Weight Loss: How Did I Do It?

In a previous post, I told of “My (year-long) Weight Loss Saga“: from just over 205 pounds to 170 in a year (Ash Wednesday – also Valentine’s Day – February 14, 2018, to mid-February, 2019). Now, I’m committed to another DietBet “game” during Lent to get down to 165. So committed, in fact, that I’ve organized a DietBet Game, “Fr. Tom’s Lenten DietBet.” Please check it out and join me if you need to lose a few pounds. DietBet provides the motivation; but a big question remains, “How?” What method am I following?

There’s one obvious fact: to lose weight you have to eat less. Period.

Then, what and how to eat? I can’t describe it in too much detail, but I draw the principles of several popular diets.

Basically, I follow a moderate protein, moderate fat, low (and good) carbohydrate regimen. That, combined with occasional fasting (intentionally skipping a meal now and then) and eliminating between meal snacks, does it. If I’m coming off a time of not watching what I eat too closely, the first week can require a bit of discipline. But after that, cravings are tamed and the routine becomes petty natural.

In practice what does this mean? Well, I’m careful to have about 4 ounces of protein at each meal; they say that’s usually a piece of meat or fish about the size of a deck of cards. That’s easy enough. And no limit on green or colored vegetables. (I can eat all I want of the stuff I don’t care that much for! But no need to punish myself by forcing down what I really.)

I live at Nazareth House, a retirement community with meals prepared for us, so I don’t have to worry much about cooking. The food is generally pretty healthy and there’s some choice and variety. I’m moderate but consistent at breakfast: oatmeal with raisins and nuts, and one steamed egg and one strip of bacon. No bread or pancakes or pastry; nor sweet stuff, like jam or syrup. It’s actually pretty satisfying and easily gets me through the morning.

The main meal is at noon, and here I’ll follow the 4-oz. protein + vegetable rule. No bread, potatoes, rice, or pasta. Evening meal pretty much the same. I don’t worry much about most fat that accompanies these things, including occasional fried meats – just not too much. A cup of soup or a green salad is OK, but I only use a bit of olive oil as a dressing. Basically, I try to avoid foods with a high glycemic index – all potatoes, refined flour and sweets of all sorts. Generally, I’m not a big dessert eater, so that part’s not har.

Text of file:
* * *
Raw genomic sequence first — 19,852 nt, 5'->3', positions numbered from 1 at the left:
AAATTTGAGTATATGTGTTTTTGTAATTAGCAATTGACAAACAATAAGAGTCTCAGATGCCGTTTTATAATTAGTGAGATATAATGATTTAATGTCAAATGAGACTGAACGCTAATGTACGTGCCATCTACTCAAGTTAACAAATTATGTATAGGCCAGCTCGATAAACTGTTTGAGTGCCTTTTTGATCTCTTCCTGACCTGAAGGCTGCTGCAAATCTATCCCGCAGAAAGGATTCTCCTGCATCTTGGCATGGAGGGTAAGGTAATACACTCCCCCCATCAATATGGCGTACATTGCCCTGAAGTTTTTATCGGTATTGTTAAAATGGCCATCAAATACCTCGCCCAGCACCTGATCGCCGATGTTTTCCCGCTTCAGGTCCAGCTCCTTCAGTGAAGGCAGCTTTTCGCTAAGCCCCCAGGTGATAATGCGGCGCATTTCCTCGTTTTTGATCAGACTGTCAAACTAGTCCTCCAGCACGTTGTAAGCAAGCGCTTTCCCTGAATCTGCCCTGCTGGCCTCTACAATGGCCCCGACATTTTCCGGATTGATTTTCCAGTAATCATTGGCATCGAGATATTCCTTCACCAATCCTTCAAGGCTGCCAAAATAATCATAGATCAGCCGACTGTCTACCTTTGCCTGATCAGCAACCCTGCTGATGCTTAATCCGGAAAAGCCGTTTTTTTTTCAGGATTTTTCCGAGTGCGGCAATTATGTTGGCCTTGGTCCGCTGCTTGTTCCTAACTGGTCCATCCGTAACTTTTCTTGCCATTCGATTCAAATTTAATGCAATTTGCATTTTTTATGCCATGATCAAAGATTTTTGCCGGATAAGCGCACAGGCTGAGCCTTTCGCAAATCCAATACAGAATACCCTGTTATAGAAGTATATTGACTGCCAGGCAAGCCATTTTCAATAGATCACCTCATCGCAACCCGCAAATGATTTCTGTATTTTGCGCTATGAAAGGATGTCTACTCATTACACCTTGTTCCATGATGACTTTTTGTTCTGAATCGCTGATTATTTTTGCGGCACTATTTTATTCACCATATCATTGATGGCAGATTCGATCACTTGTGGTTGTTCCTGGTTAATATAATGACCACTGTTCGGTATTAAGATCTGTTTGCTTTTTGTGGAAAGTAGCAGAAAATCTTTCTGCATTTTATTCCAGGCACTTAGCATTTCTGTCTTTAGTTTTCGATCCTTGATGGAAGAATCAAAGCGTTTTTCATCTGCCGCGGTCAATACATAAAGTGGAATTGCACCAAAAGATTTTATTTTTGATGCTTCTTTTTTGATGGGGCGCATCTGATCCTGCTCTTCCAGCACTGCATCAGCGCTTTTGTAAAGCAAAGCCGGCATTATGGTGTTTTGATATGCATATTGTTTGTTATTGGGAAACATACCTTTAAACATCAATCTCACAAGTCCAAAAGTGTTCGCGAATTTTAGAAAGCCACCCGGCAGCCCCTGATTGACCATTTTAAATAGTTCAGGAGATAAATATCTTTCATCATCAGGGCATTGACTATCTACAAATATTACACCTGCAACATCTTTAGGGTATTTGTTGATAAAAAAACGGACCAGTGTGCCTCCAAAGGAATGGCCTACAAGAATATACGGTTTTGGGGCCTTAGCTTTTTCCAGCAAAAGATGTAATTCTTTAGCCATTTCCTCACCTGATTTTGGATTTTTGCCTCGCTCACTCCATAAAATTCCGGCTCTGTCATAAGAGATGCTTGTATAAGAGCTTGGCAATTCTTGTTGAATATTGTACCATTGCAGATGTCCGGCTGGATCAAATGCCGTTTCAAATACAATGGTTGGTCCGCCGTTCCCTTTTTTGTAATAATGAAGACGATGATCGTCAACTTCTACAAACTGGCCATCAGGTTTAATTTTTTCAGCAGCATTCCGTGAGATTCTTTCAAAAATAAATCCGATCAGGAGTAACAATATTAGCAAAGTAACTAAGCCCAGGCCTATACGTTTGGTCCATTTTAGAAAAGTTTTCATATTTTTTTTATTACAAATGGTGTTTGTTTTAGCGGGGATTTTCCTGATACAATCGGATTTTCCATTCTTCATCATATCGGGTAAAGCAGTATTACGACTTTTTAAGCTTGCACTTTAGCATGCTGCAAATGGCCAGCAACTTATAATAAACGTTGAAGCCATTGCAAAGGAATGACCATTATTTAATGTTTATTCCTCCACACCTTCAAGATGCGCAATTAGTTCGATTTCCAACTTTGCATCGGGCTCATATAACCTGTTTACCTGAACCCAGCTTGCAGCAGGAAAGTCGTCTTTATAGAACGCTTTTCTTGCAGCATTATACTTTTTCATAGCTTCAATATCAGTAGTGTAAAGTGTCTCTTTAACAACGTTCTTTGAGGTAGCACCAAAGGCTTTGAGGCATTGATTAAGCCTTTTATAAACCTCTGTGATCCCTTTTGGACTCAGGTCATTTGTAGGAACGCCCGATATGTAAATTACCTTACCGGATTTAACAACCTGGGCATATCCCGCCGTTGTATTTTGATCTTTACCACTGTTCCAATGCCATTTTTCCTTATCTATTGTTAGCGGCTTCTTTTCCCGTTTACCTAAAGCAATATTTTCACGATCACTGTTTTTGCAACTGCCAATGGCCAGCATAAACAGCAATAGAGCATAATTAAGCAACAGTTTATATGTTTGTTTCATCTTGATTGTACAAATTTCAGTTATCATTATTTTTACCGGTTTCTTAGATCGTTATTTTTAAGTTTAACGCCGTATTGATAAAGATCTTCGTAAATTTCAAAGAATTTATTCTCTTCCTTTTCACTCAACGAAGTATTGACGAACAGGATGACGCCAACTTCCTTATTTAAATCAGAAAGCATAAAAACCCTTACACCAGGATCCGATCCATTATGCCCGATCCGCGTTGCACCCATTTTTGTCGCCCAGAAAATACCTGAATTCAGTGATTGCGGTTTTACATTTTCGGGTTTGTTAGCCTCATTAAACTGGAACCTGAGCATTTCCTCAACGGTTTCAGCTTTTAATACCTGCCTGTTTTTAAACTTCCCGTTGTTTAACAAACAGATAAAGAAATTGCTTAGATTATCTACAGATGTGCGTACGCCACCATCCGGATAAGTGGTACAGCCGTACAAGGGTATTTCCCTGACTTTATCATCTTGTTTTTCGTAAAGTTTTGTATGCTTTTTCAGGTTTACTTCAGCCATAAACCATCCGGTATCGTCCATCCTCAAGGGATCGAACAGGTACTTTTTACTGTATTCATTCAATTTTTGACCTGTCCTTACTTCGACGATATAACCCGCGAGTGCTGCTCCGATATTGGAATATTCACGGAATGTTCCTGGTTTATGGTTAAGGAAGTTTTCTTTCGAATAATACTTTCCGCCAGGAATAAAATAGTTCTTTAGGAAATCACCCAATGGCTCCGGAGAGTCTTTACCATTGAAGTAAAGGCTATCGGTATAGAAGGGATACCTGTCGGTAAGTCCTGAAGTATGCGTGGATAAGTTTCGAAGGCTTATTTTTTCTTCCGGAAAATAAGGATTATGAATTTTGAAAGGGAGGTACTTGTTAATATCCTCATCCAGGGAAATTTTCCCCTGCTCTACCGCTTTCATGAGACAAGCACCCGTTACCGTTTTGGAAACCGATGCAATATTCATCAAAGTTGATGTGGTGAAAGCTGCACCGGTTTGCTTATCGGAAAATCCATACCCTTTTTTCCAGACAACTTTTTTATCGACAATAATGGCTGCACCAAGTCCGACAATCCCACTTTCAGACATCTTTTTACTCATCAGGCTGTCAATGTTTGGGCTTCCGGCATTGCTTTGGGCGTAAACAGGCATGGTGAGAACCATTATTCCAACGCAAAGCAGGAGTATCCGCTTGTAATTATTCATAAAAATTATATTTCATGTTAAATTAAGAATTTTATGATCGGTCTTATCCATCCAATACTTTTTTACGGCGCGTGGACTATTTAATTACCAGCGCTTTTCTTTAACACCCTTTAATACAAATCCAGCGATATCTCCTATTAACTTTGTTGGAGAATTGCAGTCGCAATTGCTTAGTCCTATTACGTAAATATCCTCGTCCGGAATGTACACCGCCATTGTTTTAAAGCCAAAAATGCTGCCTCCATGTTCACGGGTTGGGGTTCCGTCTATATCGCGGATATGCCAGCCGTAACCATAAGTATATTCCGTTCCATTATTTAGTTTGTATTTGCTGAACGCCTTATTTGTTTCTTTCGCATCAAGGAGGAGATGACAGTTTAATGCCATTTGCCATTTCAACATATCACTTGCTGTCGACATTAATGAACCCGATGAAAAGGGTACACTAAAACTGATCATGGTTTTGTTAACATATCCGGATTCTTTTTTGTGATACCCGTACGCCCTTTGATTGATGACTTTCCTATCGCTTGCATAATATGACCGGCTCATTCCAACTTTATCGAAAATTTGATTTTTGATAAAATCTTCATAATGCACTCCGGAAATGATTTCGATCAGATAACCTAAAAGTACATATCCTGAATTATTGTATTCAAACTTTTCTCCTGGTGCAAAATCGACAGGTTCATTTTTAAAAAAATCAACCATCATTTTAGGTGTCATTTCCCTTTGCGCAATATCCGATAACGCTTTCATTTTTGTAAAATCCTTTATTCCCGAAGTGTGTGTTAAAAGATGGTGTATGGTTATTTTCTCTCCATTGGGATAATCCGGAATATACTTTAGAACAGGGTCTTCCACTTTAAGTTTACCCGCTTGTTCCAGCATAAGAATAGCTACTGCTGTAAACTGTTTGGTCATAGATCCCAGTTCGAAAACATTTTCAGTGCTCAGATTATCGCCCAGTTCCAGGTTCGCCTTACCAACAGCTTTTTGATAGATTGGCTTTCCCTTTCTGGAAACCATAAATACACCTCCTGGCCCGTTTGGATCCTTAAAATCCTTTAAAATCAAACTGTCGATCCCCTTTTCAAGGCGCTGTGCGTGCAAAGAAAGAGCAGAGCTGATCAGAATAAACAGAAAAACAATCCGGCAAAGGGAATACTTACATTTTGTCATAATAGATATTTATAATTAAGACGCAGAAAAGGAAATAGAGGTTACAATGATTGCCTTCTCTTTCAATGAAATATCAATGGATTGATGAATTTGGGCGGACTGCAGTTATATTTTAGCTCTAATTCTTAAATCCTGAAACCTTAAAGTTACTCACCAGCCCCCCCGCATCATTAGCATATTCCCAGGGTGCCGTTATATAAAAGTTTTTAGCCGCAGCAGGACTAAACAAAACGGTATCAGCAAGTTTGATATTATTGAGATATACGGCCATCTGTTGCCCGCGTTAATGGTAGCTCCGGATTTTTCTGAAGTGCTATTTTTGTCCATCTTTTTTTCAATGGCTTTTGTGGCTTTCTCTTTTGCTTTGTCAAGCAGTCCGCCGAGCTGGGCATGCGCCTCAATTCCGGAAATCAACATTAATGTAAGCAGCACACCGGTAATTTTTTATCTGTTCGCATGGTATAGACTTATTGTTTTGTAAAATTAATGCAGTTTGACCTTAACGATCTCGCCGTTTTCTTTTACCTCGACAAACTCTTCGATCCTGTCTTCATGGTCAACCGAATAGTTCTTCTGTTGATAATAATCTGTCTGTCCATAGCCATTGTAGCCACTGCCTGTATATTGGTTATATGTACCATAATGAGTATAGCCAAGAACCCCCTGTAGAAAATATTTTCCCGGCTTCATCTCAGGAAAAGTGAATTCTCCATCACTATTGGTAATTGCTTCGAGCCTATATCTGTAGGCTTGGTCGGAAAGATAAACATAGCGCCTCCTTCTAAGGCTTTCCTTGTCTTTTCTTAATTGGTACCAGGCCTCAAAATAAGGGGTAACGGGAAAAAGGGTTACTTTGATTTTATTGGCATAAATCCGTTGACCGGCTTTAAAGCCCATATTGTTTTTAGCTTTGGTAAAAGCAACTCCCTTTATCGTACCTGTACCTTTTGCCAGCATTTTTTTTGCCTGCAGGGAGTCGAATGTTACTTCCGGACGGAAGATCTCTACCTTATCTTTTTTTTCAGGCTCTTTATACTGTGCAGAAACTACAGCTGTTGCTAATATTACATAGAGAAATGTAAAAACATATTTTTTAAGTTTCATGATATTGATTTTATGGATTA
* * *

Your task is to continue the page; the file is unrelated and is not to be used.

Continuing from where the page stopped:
I’ve read the principles of diabetic, ketonic, protein, and low-carb diets, and adapted them in a way that I think is reasonable for my health and lifestyle. A Google search will easily reveal reliable sources of information and guidance. Whenever I find “eat-this-don’t-eat-that” directions, I try to discover the principles behind them.

I think basic vitamin supplements in moderation are important. Ideally, a balanced diet should supply all the vitamins you need, but the standard Ameican diet at best falls short, and when we add restrictions to promote weight loss, I think supplements can be important to maintain good health.

I also use StepBet, a companion program to DietBet, to give me an incentive to stay active every day. It uses my iPhone to track my steps. I try to walk 8,000 to 10,000 steps per day.

I also think it’s important to track your weight every day. I weigh myself every morning after my shower and write it on a chart. There will be plateaus and occasional increases, and that’s OK. And it’s so gratifying when you see that long term effort is actually producing a loss.

Finally, I find a glass or two of wine a day has not been detrimental to weight loss. A 5-oz. glass of red wine has only about 125 calories, and some studies say wine with the meal actually helps weight loss. (During Lent, however, I’m avoiding all alcohol, including wine.

The picture at the top of this page is my lunch today. I’ll probably have a cup of soup and a small salad for dinner. Remember this is a weight-loss regimen. I look forward to being a little less stringent when I’m trying to maintain a consistent weight, but it’s important to keep up good habits.

 

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